How to calculate your average number of lovers
Determining promiscuity through sexy maths
I had a silly idea about a sexual equation to create an Averaged Singleton Statement to determine a single person’s average number of lovers.
A true reflection of our sexual habits would take into account the number of relationships we have had, how long those relationships last and the number of years we have been sexually active, so why not use that information to create a generalised representation of our single habits? Can it really be less of a representation of our single habits than a bed notch count?
I want to state that this is just a bit of fun. The person who can best understand your habits is yourself… or a qualified professional. This sum provides a little interesting reflection and nothing more.
How to find your Averaged Singleton Statement
Firstly, calculate how much time you’ve spent in relationships, how many relationships you have had, how many lovers you’ve had (including those with whom you had a relationship) and how long you have been sexually active for. Record all timescales in months, not years.
Number of months sexually active: 156
Number of lovers including those with whom you had a relationship: 16
Number of relationships: 7
Number of months spent in relationships: 134 (The summation of all 7 relationships)
The sexy maths
Subtract the months you have been in a relationship from the months you have been sexually active to find out how long you have spent as a sexually-active single:
(number of months sexually active) – (number of months spent in relationships)
156 – 134 = 22 months
Subtract the number of lovers you’ve had outside of relationships from the number of sexual partners you have had to find out how many lovers you have had sex with without commitment:
(number of lovers – number of relationships)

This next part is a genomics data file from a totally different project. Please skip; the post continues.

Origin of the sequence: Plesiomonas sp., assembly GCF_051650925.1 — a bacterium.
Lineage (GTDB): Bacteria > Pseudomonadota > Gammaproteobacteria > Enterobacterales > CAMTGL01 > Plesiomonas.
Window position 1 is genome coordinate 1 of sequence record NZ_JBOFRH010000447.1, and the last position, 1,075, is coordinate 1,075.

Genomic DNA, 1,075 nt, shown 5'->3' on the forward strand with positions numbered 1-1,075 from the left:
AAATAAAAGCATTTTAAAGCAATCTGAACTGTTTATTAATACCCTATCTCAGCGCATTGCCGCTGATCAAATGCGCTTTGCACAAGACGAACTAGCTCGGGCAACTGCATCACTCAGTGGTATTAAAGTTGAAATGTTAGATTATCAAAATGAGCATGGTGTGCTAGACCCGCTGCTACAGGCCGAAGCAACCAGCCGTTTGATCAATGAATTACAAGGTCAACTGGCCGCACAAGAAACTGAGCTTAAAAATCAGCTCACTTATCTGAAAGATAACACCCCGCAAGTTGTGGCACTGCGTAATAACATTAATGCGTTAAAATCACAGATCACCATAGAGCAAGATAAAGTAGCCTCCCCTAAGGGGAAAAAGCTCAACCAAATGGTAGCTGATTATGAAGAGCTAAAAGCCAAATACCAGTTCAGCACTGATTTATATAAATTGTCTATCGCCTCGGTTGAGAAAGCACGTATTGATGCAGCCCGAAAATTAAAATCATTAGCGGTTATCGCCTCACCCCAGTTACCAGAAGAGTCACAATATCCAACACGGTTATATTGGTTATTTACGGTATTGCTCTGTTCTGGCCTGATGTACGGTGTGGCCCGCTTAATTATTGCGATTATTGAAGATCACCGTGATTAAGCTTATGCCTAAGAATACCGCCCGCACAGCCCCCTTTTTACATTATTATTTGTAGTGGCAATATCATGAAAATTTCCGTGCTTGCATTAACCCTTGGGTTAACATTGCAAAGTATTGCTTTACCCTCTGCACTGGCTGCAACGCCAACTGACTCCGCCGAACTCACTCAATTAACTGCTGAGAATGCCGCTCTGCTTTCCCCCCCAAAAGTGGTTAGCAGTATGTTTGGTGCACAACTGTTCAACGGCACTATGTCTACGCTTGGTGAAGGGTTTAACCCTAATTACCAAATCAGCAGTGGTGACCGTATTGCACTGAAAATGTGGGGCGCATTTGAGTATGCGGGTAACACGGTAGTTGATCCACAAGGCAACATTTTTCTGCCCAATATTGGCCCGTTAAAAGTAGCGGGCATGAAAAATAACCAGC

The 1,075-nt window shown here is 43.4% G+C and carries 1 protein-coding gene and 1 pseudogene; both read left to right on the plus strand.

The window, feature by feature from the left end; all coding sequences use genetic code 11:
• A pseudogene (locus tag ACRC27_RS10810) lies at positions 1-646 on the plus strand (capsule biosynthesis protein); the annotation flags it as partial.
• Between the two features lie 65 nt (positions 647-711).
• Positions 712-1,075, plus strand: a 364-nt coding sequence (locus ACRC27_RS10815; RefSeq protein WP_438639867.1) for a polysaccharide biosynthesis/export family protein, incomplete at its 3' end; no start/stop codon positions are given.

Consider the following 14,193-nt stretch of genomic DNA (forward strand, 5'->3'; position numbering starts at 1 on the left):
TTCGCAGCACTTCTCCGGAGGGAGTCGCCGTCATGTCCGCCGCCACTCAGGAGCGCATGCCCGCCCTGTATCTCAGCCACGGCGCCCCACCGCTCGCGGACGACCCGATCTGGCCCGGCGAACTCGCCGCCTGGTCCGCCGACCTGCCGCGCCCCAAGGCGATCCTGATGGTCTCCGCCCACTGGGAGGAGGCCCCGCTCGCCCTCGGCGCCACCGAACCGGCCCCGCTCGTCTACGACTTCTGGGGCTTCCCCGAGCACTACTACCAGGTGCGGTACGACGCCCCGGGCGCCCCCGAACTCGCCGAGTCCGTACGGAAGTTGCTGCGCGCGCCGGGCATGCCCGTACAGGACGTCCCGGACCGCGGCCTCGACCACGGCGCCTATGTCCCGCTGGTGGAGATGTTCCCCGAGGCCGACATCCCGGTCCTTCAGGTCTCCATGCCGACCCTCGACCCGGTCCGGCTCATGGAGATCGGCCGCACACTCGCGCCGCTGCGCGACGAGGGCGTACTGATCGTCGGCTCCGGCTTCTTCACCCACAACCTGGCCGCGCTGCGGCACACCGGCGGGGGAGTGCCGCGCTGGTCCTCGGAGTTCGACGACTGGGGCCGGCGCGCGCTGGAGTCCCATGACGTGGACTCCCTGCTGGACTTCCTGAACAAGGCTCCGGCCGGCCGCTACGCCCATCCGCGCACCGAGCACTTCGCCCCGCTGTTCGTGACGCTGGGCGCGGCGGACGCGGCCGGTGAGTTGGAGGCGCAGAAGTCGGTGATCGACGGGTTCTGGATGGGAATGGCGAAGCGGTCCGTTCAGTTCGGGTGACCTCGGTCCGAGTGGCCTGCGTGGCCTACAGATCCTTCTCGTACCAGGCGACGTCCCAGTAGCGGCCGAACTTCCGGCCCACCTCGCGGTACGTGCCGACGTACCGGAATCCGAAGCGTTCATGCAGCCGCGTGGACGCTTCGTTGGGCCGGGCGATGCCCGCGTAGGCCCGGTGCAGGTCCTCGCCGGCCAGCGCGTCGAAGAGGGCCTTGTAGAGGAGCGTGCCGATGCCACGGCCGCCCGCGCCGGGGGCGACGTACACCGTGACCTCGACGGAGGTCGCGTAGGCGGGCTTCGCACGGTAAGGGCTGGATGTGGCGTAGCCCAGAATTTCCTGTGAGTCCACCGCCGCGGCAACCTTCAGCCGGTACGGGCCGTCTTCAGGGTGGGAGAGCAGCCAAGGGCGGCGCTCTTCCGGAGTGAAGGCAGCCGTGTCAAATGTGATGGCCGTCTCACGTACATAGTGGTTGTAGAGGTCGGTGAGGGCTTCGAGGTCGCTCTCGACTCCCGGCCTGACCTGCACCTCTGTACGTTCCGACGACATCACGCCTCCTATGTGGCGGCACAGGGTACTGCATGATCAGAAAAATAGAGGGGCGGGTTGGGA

16 – 7 = 9 lovers outside of relationships
Divide the number of lovers you’ve had outside a relationship by the number of months you’ve been single. This gives you an average of how many lovers you’ve taken per month as a single person:
(Number of lovers ) ÷ (number of months single)
9 ÷ 22 = 0.4 lovers per month
If less than one per month, increase the time span over which lovers are counted.
0.4 lovers = 1 month
0.8 lovers = 2 months
1.2 lovers = 3 months Approximately 1 lover for every 3 months of single life
Does your average number of lovers matter?
Completely devoid of intervening factors, this sort of thing could never be taken seriously. Nor can the number of sexual partners you’ve had. Someone who has slept with hundreds of people may have had a committed relationship which lasted for a year and has not formed a relationship since. Another person may have spent their years in a single relationship and cheated dozens of times, cheating the equation too. Perhaps they’re a fricking porn star still involved with their first true love?
Relationships and human interactions are complex things dependent on infinite factors and are further complicated by a number of interpersonal relationships of varying depths, time spans and frequencies. Environmental factors, habitual factors, emotional factors, how we grow and change, the people we meet and the circumstances in which we find ourselves are just a few reasons why we shouldn’t be judged by a shitty number.
These sorts of things are nonsense and shouldn’t be taken seriously by anyone worth their salt. Judge your lover by their actions toward you and around you, not by their sexual past.
About the author: Hella Rude works as a freelance writer, model, adult e-commerce consultant and occasional TV presenter and actress. You can find her sassy, sensational and downright sexy writings at her author page here at Cara Sutra.